Then there was Resident Evil 5: it was about a guy who killed a bunch of angry people infected with parasites and Star Wars' misfit monsters and Agent Smith from The Matrix made an appearance, but he dyed his hair blonde. Okay, I'm joking as you know, but that doesn't mean it isn't the truth. It was a decent action game (and Mercenaries was really fun with a partner) but not a very good Resident Evil game. This was always my comparison: If Resident Evil 4 was the Casino Royale of the Resident Evil franchise (a reboot which saved a dying franchise and breathed new life into it), then Resident Evil 5 was the Quantum of Solace of the Resident Evil franchise (gimmick after gimmick and an exploitation of the previous title's changes: what that means is that Resident Evil 5 said to itself, "Resident Evil 4 changed a lot of things, so I'm going to change even more things." A decent action game, but a horrible Resident Evil game from almost every aspect except for its dazzling graphics.

RESIDENT EVIL 6:

I thought that Resident Evil 5 was the Quantum of Solace of the franchise . . . but I was wrong.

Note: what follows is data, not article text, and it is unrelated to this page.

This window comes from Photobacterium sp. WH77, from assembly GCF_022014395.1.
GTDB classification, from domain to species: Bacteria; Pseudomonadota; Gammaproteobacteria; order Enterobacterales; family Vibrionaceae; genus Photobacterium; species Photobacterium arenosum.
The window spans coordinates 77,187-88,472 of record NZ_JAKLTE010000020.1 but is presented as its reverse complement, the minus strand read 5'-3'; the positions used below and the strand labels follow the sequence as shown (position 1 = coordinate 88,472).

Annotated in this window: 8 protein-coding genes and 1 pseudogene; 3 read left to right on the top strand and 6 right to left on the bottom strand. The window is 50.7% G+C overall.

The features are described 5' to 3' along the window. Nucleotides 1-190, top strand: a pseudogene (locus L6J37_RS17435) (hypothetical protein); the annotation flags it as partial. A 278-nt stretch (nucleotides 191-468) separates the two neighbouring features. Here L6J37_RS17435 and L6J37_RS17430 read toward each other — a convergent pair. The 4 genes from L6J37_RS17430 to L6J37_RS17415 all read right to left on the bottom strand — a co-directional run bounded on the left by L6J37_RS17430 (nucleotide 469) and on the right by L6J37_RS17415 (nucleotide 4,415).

The game starts off without explanation: Leon and an injured girl (Helena) are in a ravaged city--zombies are everywhere and a helicopter is seemingly shooting at you. You make your way through the city only for you to realize that it was just a very interactive title and credits sequence. At the end of the gameplay you see a monster's foot and Leon says something smart like usual and then we see the title--Resident Evil 6--and now you're in the menu where you can choose your campaign or its multitude of special features.

You can initially choose from Leon's campaign, Chris's campaign, or Jake's campaign, but choose wisely because once you pick one you have to see it through to the end. But, before getting into the campaigns, I'll discuss my general thoughts about the game.

The general critiques about RE6 have been quite consistent. Imagine that you have a person with ADHD that loves action movies--but is trying to throw in horror to appeal to the fan base--and is trying to put together a very elaborate plot without the necessary skill for storytelling to tell it. The game is very unfocused; you're not sure who's the main* villain--in fact, not even the villains know who the true villains are. And when you beat the campaigns, only the least important details are explained--and even worse--in mundane manners.